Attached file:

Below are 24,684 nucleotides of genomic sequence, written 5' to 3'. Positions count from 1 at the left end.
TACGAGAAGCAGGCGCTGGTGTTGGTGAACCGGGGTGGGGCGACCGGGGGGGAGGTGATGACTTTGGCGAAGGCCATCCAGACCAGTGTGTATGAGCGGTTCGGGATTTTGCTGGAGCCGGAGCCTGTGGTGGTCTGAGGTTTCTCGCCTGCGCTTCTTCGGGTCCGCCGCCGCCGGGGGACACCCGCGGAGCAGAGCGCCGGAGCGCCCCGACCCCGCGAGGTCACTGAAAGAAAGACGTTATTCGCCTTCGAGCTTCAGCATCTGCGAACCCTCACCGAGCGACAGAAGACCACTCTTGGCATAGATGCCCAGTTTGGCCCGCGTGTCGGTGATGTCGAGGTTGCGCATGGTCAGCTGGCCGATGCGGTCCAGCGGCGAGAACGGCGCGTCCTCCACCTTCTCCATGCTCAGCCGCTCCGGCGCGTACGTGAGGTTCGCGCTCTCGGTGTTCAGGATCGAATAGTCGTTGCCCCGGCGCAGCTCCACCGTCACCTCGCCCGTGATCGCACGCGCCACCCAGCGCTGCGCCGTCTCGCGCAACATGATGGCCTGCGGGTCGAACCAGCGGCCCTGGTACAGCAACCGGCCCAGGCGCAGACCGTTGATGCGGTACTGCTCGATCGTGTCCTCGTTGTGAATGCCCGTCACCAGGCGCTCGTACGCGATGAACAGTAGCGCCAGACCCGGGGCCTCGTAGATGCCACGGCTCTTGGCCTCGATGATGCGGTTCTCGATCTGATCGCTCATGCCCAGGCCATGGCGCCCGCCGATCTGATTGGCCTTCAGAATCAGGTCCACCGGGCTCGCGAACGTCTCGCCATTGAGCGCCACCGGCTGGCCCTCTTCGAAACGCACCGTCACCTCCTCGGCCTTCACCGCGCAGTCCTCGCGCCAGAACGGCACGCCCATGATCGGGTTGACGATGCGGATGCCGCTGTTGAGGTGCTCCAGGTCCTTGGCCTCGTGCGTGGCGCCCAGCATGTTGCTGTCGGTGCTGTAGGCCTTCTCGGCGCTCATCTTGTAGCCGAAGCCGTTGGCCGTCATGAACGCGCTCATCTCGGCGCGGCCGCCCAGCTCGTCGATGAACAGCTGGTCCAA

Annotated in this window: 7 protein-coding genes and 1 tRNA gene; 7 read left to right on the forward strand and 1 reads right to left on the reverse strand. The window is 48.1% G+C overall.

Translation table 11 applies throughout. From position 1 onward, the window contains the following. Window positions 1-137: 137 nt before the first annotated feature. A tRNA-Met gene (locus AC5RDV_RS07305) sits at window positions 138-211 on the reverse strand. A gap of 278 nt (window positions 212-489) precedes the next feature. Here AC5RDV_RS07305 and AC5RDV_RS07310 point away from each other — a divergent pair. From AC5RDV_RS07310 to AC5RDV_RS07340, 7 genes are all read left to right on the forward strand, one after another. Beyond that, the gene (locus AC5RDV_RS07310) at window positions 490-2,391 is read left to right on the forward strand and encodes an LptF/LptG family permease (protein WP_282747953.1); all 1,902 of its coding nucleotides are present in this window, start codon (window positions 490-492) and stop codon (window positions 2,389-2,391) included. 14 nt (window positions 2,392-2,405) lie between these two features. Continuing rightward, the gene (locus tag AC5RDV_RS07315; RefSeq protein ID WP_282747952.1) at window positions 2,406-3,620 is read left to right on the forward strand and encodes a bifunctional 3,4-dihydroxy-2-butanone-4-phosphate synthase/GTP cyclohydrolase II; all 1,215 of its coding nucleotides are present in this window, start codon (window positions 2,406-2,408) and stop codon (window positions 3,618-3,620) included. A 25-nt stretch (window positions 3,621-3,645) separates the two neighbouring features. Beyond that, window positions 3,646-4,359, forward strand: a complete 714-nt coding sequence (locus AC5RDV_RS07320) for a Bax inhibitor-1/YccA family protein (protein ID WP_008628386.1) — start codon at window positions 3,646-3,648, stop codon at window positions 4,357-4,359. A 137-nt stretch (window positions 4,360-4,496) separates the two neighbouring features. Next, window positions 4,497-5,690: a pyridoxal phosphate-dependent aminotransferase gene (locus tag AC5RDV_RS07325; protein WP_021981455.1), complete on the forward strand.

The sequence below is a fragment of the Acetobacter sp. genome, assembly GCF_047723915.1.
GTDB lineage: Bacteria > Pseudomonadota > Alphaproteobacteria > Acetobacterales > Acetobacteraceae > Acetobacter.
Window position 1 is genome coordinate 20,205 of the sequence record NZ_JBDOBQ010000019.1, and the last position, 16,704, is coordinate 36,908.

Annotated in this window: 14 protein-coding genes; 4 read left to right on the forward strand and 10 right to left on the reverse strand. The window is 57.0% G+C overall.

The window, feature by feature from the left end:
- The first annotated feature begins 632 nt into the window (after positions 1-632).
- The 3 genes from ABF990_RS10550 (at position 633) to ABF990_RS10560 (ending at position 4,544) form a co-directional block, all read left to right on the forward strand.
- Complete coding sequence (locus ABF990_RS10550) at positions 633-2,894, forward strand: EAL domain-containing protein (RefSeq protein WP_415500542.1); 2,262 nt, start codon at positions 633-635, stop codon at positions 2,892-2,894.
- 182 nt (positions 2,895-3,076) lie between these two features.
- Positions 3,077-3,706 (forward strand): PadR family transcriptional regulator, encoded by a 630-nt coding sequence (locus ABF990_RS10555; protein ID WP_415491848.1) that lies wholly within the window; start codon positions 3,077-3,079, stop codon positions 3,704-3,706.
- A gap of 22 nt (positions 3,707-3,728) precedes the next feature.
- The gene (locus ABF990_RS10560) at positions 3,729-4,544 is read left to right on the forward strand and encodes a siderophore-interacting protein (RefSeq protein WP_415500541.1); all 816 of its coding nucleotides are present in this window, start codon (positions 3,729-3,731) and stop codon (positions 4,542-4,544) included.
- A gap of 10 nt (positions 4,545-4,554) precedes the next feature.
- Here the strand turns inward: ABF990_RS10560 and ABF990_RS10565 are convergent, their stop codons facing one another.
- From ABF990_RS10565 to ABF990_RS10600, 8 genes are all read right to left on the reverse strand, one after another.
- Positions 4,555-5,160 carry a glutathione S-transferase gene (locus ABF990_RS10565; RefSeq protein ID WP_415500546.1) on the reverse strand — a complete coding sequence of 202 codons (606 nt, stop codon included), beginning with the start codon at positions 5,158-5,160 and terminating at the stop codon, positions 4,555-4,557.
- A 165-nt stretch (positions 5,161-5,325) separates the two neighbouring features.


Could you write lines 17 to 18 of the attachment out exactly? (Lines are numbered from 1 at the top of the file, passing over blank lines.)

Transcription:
- A gap of 10 nt (positions 4,545-4,554) precedes the next feature.
- Here the strand turns inward: ABF990_RS10560 and ABF990_RS10565 are convergent, their stop codons facing one another.